English common lawtradition that had excluded from citizenship at birth only two classes of people: (1) children born to foreign diplomats and (2) children born to enemy forces engaged in hostile occupation of the country's territory. The majority held that the "subject to the jurisdiction" phrase in the 14th Amendment specifically encompassed these conditions (plus a third condition, namely, that Indian tribes were not considered subject to U.S. jurisdiction [American Indians were granted U.S. citizenship by Congress, in 1924, via the Indian Citizenship Act of 1924. Prior to that time, the Supreme Court had held that American Indians, born on tribal lands, were not born subject to U.S. jurisdiction and did not have a right to citizenship via the 14th Amendment; " Elk v. Wilkins," ussc|112|94| 1884.] ) - and that since none of these conditions applied to Wong's situation, Wong was a U.S. citizen, regardless of the fact that his parents were not U.S. citizens (and were, in fact, ineligible ever to become U.S. citizens because of the Chinese Exclusion Act). The opinion emphasized the fact that "...during all the time of their said residence in the United States, as domiciled residents therein, the said mother and father of said Wong Kim Ark were engaged in the prosecution of business, and were never engaged in any diplomatic or official capacity under the emperor of China".
Since Wong (according to the majority opinion) was a U.S. citizen from birth, the restrictions of the Chinese Exclusion Act did not apply to him. An act of Congress, the majority held, does not trump the Constitution; such a law "cannot control [the Constitution's] meaning, or impair its effect, but must be construed and executed in subordination to its provisions."
Melville Fuller, in a dissenting opinion joined by Justice John Harlan, argued that the history of U.S. citizenship law had broken with English common law tradition after independence—citing as an example the embracing in the U.S. of the right of expatriation (giving up of one's native citizenship) and the rejection of the contrary British doctrine of perpetual allegiance. The minority argued that the principle of citizenship by descent (that is, the concept of a child inheriting his or her father's citizenship regardless of birthplace) had been more pervasive in U.S. legal history since independence.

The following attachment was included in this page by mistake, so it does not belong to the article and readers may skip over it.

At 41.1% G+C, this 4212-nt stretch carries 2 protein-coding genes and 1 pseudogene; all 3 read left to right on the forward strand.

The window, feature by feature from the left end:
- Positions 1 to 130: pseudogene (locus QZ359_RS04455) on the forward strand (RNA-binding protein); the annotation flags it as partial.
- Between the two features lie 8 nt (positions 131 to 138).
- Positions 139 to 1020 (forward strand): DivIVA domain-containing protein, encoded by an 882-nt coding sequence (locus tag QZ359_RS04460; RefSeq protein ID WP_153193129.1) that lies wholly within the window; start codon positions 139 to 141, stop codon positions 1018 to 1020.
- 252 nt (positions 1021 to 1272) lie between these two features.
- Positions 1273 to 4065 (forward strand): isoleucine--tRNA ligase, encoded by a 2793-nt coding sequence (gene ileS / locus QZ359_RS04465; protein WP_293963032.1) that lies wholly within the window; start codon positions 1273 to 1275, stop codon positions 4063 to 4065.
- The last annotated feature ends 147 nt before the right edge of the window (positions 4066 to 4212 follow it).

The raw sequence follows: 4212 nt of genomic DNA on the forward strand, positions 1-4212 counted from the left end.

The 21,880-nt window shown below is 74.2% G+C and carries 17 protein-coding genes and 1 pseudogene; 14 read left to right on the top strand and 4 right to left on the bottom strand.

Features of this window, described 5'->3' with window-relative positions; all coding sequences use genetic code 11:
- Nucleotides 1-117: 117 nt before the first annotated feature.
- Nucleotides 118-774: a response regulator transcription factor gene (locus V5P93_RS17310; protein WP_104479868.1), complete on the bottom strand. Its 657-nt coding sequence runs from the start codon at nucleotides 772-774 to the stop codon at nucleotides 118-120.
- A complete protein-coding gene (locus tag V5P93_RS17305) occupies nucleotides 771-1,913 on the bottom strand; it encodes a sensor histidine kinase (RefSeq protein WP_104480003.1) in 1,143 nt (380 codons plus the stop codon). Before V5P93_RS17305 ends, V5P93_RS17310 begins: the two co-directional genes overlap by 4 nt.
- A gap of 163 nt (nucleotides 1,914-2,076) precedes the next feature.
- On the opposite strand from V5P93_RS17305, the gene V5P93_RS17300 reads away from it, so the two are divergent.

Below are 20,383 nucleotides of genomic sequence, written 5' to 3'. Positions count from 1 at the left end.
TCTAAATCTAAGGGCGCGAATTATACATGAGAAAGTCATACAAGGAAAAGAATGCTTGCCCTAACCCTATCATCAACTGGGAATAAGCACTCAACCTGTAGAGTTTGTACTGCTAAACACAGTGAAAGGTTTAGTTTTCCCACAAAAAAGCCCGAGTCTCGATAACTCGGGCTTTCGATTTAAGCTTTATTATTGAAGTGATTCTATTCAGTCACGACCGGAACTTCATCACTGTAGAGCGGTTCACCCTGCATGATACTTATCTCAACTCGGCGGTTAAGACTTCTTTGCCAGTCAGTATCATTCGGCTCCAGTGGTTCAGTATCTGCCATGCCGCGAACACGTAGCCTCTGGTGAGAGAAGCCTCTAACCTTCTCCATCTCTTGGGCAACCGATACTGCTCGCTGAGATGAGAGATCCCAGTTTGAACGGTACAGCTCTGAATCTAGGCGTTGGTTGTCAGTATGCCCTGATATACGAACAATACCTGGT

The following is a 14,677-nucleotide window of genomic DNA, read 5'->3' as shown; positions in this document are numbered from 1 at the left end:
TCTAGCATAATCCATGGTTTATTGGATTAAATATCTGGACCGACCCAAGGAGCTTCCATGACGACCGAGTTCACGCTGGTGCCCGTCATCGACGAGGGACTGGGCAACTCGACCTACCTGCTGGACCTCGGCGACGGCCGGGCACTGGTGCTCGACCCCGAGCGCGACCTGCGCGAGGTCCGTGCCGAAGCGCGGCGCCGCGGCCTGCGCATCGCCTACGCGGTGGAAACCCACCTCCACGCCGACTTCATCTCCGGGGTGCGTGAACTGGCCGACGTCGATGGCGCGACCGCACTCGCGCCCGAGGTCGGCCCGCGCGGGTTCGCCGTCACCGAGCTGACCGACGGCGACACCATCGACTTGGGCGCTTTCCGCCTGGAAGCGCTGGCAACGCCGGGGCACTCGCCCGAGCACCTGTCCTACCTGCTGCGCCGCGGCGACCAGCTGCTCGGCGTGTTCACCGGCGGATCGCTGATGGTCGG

Pointing to the language of the
Civil Rights Act of 1866, which declared to be citizens "all persons born in the United States and not subject to any foreign power, excluding Indians not taxed", and which was enacted into law only two months before the 14th Amendment was proposed by Congress, the minority argued that "it is not open to reasonable doubt that the words 'subject to the jurisdiction thereof,' in the amendment, were used as synonymous with the words 'and not subject to any foreign power' . . . ." They thus reasoned that the majority opinion exactly contradicted the original intended meaning of the 14th Amendment.
In the view of the minority, excessive reliance on birthplace as the principal determiner of citizenship would lead to an untenable state of affairs in which "...the children of foreigners, happening to be born to them while passing through the country, whether of royal parentage or not, or whether of the Mongolian, Malay or other race, were eligible to the presidency, while children of our citizens, born abroad, were not".
The dissenters acknowledged that other children of foreigners — including freed slaves — had, through the years, acquired U.S. citizenship through birth on U.S. soil. But they still saw a difference between those people and U.S.-born individuals of Chinese ancestry, because of (1) strong cultural traditions discouraging Chinese immigrants from assimilating into mainstream American society, (2) Chinese laws of the time which made acquiring a new citizenship or renouncing allegiance to the Chinese emperor a capital crime and (3) the provisions of the Chinese Exclusion Act making Chinese immigrants already in the United States ineligible for citizenship.
As a result of Wong Kim Ark's U.S. citizenship being confirmed by the Supreme Court, three of his four sons were subsequently recognized as U.S. citizens and allowed to come to the United States: Wong Yook Sue (黃郁賜, Toisanese: wong11 yuk3 ti33, Cantonese: wong4 yuk1 tsi3); Wong Yook Thue (黃沃修, Toisanese: wong11 yuk3 sliu33, Cantonese: wong4 yuk1 sau1); and Wong Yook Jim (黃沃沾, Toisanese: wong11 yuk3 zim33, Cantonese: wong4 yuk1 zim1). A fourth son — his eldest, Wong Yoke Fun (黃毓煥, Toisanese: wong11 yuk3 von22, Cantonese: wong4 yuk1 wun6) — was rejected by U.S. officials, who claimed to see discrepancies in the testimony at his immigration hearing and refused to accept Wong Kim Ark's claim that the boy was his son. [The immigration files for three of Wong Kim Ark's four sons are available for public viewing at the Pacific Region office of the U.S. [http://www.nara.gov National Archives and Records Administration] in
San Bruno, California. A copy of Wong Kim Ark's immigration file can also be seen at the same office (the original file is locked away for safekeeping). As of late 2005, the immigration file for Wong Yook Sue was not available for viewing at the San Bruno National Archives office, but could potentially be seen by filing a Freedom of Information Act request with the U.S. Citizenship and Immigration Services.]
Prior to "Wong Kim Ark" the Supreme Court had held that birthplace by itself was not sufficient to grant citizenship (Elk v Wilkins, 112 U.S. 94, 1884). U.S. citizenship law since "Wong Kim Ark" has acknowledged both